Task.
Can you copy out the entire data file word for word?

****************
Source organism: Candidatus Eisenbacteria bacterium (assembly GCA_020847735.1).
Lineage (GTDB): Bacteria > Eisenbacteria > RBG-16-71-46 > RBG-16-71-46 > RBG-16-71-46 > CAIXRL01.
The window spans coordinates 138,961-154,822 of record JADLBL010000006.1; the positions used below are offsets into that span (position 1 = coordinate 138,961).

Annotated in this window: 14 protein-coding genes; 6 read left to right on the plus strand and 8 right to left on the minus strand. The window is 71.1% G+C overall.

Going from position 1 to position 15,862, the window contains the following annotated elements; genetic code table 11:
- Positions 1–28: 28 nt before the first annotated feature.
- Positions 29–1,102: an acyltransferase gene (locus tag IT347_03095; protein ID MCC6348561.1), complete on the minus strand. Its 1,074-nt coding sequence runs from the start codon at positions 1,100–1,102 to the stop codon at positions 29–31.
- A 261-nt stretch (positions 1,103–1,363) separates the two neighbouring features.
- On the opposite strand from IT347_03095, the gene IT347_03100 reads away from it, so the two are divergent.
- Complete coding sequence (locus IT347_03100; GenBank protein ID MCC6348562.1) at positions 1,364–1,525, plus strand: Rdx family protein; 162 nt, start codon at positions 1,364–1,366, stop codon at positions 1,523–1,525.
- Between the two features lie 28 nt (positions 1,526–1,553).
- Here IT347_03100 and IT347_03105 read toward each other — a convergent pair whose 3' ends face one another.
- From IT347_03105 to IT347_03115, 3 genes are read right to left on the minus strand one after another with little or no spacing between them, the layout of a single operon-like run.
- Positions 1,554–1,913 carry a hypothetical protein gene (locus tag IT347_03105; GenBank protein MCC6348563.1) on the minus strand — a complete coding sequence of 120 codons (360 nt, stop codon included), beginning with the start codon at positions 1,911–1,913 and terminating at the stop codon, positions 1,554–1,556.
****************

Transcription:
Source organism: Candidatus Eisenbacteria bacterium (assembly GCA_020847735.1).
Lineage (GTDB): Bacteria > Eisenbacteria > RBG-16-71-46 > RBG-16-71-46 > RBG-16-71-46 > CAIXRL01.
The window spans coordinates 138,961-154,822 of record JADLBL010000006.1; the positions used below are offsets into that span (position 1 = coordinate 138,961).

Annotated in this window: 14 protein-coding genes; 6 read left to right on the plus strand and 8 right to left on the minus strand. The window is 71.1% G+C overall.

Going from position 1 to position 15,862, the window contains the following annotated elements; genetic code table 11:
- Positions 1–28: 28 nt before the first annotated feature.
- Positions 29–1,102: an acyltransferase gene (locus tag IT347_03095; protein ID MCC6348561.1), complete on the minus strand. Its 1,074-nt coding sequence runs from the start codon at positions 1,100–1,102 to the stop codon at positions 29–31.
- A 261-nt stretch (positions 1,103–1,363) separates the two neighbouring features.
- On the opposite strand from IT347_03095, the gene IT347_03100 reads away from it, so the two are divergent.
- Complete coding sequence (locus IT347_03100; GenBank protein ID MCC6348562.1) at positions 1,364–1,525, plus strand: Rdx family protein; 162 nt, start codon at positions 1,364–1,366, stop codon at positions 1,523–1,525.
- Between the two features lie 28 nt (positions 1,526–1,553).
- Here IT347_03100 and IT347_03105 read toward each other — a convergent pair whose 3' ends face one another.
- From IT347_03105 to IT347_03115, 3 genes are read right to left on the minus strand one after another with little or no spacing between them, the layout of a single operon-like run.
- Positions 1,554–1,913 carry a hypothetical protein gene (locus tag IT347_03105; GenBank protein MCC6348563.1) on the minus strand — a complete coding sequence of 120 codons (360 nt, stop codon included), beginning with the start codon at positions 1,911–1,913 and terminating at the stop codon, positions 1,554–1,556.